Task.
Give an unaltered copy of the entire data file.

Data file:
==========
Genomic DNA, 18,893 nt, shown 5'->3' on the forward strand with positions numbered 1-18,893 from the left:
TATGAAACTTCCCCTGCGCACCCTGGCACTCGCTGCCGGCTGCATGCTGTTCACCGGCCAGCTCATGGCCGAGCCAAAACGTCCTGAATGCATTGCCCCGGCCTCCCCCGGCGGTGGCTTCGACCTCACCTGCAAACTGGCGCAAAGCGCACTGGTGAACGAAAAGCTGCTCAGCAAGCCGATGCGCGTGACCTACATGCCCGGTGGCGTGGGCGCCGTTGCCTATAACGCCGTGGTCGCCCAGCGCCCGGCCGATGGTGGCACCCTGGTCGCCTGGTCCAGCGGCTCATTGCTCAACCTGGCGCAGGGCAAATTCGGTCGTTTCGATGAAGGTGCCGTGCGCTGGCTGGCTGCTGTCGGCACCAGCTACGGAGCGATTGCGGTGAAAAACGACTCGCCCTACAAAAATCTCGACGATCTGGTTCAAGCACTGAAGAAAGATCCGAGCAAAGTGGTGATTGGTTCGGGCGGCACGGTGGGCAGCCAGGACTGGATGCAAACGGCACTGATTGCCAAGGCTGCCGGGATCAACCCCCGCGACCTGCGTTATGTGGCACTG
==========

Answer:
Genomic DNA, 18,893 nt, shown 5'->3' on the forward strand with positions numbered 1-18,893 from the left:
TATGAAACTTCCCCTGCGCACCCTGGCACTCGCTGCCGGCTGCATGCTGTTCACCGGCCAGCTCATGGCCGAGCCAAAACGTCCTGAATGCATTGCCCCGGCCTCCCCCGGCGGTGGCTTCGACCTCACCTGCAAACTGGCGCAAAGCGCACTGGTGAACGAAAAGCTGCTCAGCAAGCCGATGCGCGTGACCTACATGCCCGGTGGCGTGGGCGCCGTTGCCTATAACGCCGTGGTCGCCCAGCGCCCGGCCGATGGTGGCACCCTGGTCGCCTGGTCCAGCGGCTCATTGCTCAACCTGGCGCAGGGCAAATTCGGTCGTTTCGATGAAGGTGCCGTGCGCTGGCTGGCTGCTGTCGGCACCAGCTACGGAGCGATTGCGGTGAAAAACGACTCGCCCTACAAAAATCTCGACGATCTGGTTCAAGCACTGAAGAAAGATCCGAGCAAAGTGGTGATTGGTTCGGGCGGCACGGTGGGCAGCCAGGACTGGATGCAAACGGCACTGATTGCCAAGGCTGCCGGGATCAACCCCCGCGACCTGCGTTATGTGGCACTG